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Olga Arratibel

29 February 2004
OCCASIONAL PAPER SERIES - No. 10
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Abstract
This paper reviews the strategies announced by the ten countries joining the European Union in May 2004 with regard to their intentions for participation in ERM II and the adoption of the euro. The paper examines the economic rationale of the monetary integration strategies declared by most acceding countries with a view to identifying also their potential risks. It does so by making use of several different approaches, including a short review of nominal convergence and a more extensive discussion from an optimum currency area perspective. An important part of the analysis is devoted to the implications of real convergence – i.e. catching-up growth in income and adjustment of the real economic structures towards those prevailing in the euro area – on the patterns of economic dynamics in acceding countries. Other aspects covered are the risks for external competitiveness in the convergence process and the appropriate pace of fiscal consolidation.
18 April 2007
OCCASIONAL PAPER SERIES - No. 61
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Abstract
Overall, the prospects for a continued and reasonably fast real convergence process between the EU 8 countries and the euro area are good. However, the continuation of the rapid progress made by many EU 8 countries in the past cannot be taken for granted. In fact, in order to ensure that fast economic growth in the EU 8 countries remains sustainable, it is crucial for these economies to take appropriate policy action. First it is important to recall that sound macroeconomic policies including credible monetary policy and appropriate fiscal policy are essential to ensure the appropriate framework conditions for further growth and convergence. Second, they need to address structural labour market problems, in particular by reducing regional and skill mismatches. Third, they must make further efforts to improve the business environment, in order to ensure that the capital accumulation process continues and R&D investments increase. Many of the above-mentioned facets of growth-enhancing policy will also help to ensure a continued inflow of foreign direct investment (FDI), which in turn is expected to help accelerate the convergence process.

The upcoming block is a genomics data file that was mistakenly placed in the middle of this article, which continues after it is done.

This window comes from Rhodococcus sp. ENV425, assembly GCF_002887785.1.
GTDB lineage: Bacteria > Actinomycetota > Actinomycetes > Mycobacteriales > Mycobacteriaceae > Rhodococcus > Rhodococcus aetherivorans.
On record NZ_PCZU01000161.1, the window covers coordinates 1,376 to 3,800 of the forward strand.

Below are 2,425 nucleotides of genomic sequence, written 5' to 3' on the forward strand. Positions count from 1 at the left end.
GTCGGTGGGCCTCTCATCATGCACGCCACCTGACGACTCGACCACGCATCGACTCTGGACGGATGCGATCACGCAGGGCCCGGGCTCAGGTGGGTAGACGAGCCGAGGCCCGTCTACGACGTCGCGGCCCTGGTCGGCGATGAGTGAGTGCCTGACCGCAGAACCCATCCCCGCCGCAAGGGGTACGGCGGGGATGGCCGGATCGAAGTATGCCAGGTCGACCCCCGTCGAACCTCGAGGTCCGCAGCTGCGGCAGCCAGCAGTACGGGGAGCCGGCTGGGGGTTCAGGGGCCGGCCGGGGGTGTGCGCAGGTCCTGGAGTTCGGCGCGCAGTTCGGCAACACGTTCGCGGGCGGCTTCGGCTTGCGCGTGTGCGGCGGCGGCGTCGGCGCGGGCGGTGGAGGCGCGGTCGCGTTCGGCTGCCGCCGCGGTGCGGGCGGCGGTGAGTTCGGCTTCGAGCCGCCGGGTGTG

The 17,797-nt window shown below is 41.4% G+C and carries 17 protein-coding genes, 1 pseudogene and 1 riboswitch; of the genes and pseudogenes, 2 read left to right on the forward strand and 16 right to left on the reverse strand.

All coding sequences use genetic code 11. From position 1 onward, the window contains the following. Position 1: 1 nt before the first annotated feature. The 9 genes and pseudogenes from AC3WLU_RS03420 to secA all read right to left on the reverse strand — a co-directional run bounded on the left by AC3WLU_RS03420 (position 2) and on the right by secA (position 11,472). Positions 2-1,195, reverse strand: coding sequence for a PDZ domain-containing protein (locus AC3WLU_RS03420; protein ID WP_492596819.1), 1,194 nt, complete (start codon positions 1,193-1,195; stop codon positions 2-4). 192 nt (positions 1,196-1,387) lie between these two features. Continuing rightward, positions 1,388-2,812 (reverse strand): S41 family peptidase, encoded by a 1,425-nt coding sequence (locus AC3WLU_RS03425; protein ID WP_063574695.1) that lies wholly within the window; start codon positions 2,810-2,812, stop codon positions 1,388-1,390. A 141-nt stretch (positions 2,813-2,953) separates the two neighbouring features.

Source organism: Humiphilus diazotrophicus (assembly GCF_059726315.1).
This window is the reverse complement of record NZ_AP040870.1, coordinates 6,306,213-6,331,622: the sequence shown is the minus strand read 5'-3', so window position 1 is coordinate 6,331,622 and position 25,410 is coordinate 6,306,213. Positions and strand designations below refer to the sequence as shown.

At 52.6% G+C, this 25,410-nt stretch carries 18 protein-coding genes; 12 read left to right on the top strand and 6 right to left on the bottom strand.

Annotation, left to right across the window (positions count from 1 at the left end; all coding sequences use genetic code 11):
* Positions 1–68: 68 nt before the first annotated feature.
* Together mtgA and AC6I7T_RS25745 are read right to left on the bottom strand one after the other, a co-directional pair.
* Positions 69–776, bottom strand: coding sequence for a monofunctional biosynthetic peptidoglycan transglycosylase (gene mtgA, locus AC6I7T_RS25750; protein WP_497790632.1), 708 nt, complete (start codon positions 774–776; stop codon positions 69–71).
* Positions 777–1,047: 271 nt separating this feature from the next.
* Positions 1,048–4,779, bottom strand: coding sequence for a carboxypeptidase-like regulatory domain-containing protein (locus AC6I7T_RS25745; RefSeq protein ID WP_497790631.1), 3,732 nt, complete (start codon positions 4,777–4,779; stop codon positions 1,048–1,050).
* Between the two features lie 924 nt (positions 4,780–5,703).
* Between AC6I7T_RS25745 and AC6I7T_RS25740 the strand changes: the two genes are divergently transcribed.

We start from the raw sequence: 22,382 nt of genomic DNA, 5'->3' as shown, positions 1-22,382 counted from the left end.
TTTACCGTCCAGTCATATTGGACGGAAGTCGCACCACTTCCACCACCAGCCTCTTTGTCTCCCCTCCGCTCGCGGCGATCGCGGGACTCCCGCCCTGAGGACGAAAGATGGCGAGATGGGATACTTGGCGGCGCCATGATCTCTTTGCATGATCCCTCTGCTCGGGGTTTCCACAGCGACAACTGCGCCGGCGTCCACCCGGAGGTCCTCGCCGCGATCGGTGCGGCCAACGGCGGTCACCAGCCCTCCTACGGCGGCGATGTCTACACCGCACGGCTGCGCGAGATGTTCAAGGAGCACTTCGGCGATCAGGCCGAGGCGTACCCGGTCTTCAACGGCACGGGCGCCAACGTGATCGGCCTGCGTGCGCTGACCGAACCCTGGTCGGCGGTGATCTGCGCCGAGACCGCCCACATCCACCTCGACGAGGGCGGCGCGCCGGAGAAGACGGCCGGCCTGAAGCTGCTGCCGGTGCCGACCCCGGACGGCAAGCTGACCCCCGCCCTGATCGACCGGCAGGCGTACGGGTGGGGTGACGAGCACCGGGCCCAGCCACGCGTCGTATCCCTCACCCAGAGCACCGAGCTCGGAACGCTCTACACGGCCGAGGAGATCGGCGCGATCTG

18 September 2008
WORKING PAPER SERIES - No. 929
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Abstract
This paper analyzes the relation between exchange rate volatility and several macroeconomic variables, namely real per capita output growth, the credit cycle, the stock of inward foreign direct investment (FDI) and the current account balance, in the Central and Eastern European EU Member States. Using panel estimations for the period between 1995 and 2006, we find that lower exchange rate volatility is associated with higher growth (for relatively less financially developed economies), higher stocks of FDI (for relatively more open economies), higher current account deficits, and a more volatile development of the credit to GDP ratio.
JEL Code
F3 : International Economics→International Finance
F4 : International Economics→Macroeconomic Aspects of International Trade and Finance
F5 : International Economics→International Relations, National Security, and International Political Economy